2. Organized our first meeting with Washoe County, City of Sparks, City of Reno and Reno Urban Forester to discuss the improper use of toxic chemicals at city parks. Bee Habitat and a group of volunteers attended this meeting in hopes to motivate and education our parks departments to use safer alternatives at local parks. City of Sparks director offered Bee Habitat 27 parks as pesticide free, with some serious strings attached. Later fell through because of the fine print. Currently working to secure more parks and pesticide free signage with the Adopt a Park program with corporations and non profits. The key point here is, we did NOT GIVE UP and now have several cities and counties going pesticide free because of our work!

https://www.newsreview.com/reno/parks-rec/content?oid=14740680

ND4_6599

3. Organized and marketed a Peaceful Bee Parade on Riverside Drive in Reno Nv. 80 attendees, covered by Fox news. Children, pets and local activists dressed up as their favorite pollinator and took the streets of Reno dancing, drumming and singing their way to downtown Reno. Children and teens performed an art protest on stage at Wingfield Park Amphitheater. The same park is now converted and maintained as pesticide free a year later! https://www.facebook.com/events/322044251304480/

4. Scheduled and held private meetings with local politicians on the health benefits of going pesticide free. Researched free solutions to help the city make the switch to organic best practices and then presented to council .

5. Public comments at city hall educating the council members, mayor and public on pesticides and bee deaths. Worked with City Councilwoman Jenny Brekhus to create the Right To Know item that would make it mandatory for city employees to put signs up in areas that were recently treated with pesticides. This fell through because of lack of support. We are still looking to implement signs at all parks and public spaces that are treated with toxic pesticides. Right To Know signs stating “Keep off area. Treated with pesticides” signs as well as a text alert message to local residents when an area is treated with a chemical. Presented this idea to Jenny Brekhus. We are hoping to work with city council to vote on this item to review possibilities of implementing this program. We presented a presentation to the city of Reno including case studies of other cities and states with this successful program in place. http://renocitynv.iqm2.com/Citizens/Detail_Motion.aspx?Frame=&MeetingID=1100&MinutesID=1124&MediaPosition=654.238&ID=10007&Type=70&CssClass=%20style=

5b. Also presented this idea to Washoe County Health Department to notify citizens before they spray with the carcinogenic pesticides to kill mosquitoes in Washoe County. They were a no show for our scheduled meeting and have yet to return our phone calls, but started a NO SPRAY hotline that you can call and get on. Meaning, the county will not spray the toxic chemicals close to your home, but down the street. Did you know that pesticide exposure killed over 300,000 people last year? Did you know that west nile virus killed less than 300? Out of those 300 individuals who died from west nile virus, most were in hospice care. WNV is a common flu we all have been exposed to at one time in our life. Most of us never even know it.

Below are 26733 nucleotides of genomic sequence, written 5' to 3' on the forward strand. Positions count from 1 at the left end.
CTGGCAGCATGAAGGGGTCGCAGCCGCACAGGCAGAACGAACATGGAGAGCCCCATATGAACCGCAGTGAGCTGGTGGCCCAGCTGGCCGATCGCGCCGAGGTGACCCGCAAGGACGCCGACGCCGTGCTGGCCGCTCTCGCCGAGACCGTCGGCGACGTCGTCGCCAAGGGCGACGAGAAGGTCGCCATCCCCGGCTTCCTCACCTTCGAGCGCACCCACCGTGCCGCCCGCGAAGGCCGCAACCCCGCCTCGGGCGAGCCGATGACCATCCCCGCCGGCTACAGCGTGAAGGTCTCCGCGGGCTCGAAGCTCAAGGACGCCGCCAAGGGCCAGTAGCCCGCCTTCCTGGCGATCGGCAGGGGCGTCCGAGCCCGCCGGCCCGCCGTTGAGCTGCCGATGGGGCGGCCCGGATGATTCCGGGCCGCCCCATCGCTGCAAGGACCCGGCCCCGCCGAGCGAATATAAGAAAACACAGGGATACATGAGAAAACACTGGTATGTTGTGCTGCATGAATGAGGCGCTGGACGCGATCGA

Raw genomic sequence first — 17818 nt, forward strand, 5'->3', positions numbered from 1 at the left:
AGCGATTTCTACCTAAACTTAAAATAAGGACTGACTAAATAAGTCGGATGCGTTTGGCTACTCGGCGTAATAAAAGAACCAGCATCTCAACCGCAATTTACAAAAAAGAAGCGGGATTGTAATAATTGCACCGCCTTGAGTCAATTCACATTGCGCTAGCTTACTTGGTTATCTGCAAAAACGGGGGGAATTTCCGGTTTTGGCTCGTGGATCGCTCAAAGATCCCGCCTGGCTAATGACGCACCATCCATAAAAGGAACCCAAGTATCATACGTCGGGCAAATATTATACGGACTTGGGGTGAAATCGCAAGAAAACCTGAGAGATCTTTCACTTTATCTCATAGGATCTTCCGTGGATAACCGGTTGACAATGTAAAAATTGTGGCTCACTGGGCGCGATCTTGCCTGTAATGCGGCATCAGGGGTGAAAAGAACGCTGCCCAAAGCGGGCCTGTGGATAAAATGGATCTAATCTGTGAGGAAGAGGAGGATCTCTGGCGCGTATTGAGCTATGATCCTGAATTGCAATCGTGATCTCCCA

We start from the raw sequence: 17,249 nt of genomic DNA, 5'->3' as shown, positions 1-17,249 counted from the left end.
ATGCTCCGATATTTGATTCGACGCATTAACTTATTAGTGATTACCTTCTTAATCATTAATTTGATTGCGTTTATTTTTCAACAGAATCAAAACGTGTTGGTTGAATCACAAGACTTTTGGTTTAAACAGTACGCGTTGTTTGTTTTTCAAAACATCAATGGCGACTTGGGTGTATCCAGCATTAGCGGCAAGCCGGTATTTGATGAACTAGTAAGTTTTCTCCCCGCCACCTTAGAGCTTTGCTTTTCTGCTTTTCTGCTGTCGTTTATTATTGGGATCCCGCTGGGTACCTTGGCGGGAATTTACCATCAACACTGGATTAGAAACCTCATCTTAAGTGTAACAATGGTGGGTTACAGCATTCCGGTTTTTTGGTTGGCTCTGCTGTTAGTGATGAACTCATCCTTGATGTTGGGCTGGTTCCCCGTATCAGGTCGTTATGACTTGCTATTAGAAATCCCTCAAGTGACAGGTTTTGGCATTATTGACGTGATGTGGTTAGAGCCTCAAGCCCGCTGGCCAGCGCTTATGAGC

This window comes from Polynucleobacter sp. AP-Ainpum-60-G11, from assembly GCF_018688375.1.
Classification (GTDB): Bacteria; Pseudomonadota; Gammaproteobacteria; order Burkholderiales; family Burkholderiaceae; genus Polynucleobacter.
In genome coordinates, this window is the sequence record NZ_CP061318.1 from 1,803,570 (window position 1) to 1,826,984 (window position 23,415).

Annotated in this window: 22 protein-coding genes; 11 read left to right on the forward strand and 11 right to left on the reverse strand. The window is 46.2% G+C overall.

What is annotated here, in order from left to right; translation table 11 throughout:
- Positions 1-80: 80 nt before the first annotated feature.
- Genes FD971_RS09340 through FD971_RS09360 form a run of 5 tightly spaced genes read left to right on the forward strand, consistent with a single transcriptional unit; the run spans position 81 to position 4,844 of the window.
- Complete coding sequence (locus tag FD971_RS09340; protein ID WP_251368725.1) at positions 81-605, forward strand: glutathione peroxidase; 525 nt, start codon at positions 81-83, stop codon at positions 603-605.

bee hotel galena
Bryan, Elrik and Michael worked very hard to design, build and install our BeeYouTiful Bee Hotel. Thank you to Galena Volunteers who kicked in some extra back up when we needed it. Built at The Generator in Sparks Nevada, then transported onsite and installed.

bee-hotel-reno-nv

6. Won a grant to build Nevada’s largest Bee Hotel and Pesticide free garden. Used $4500 to build large insect hotel, two pesticide free pollinators gardens, hire Elrik Du Sallient to help with our Bee Hotel project and create k – 12 curriculum to teach students in Washoe County about pollinators and how to protect them. http://www.rgj.com/story/money/business/2014/12/17/rsar-selects-build-better-block-project-winner/20563171/

sparks reno realtors
Reno Sparks Association of Realtors Build a Better Block Grant Team!

http://www.ktvn.com/story/28709030/welcome-to-galenas-bee-hotel-3

7. Lobbied for pesticide free parks in Reno, Sparks, Carson City, Dayton and Lyon County with phone conferences, school districts, local leaders, Beyond Pesticides and local government via phone calls, in person meetings and social media.

history in the making for nevada
Chip Osborn – Beyond Pesticides Training at City Hall

8. Organized, marketed and secured free Pesticide Free training for 58 city, state, county and school park officials with Chip Osborn and Beyond Pesticides. As a result, now have 12 parks in City of Reno, 3 parks in Carson City Nevada and two large parks with Washoe County.

organic lawn care

9. Helped secure 2 parks in the city of Reno to be converted and maintained as pesticide free.  Wingfield Park and Barbara Bennett park: https://www.newsreview.com/reno/fly-away/content?oid=17430288

state of nevada going pesticide free
Carson City Nevada State Legislature is going pesticide free!

10. Help secure pesticide free grounds for our state legislature in Carson City Nevada. Currently training staff and monitoring soil for organic systems.

11. Worked with Carson City Nv Mayor Robert Crowell and his team to secure 3 large parks in Carson City Nevada as pesticide free.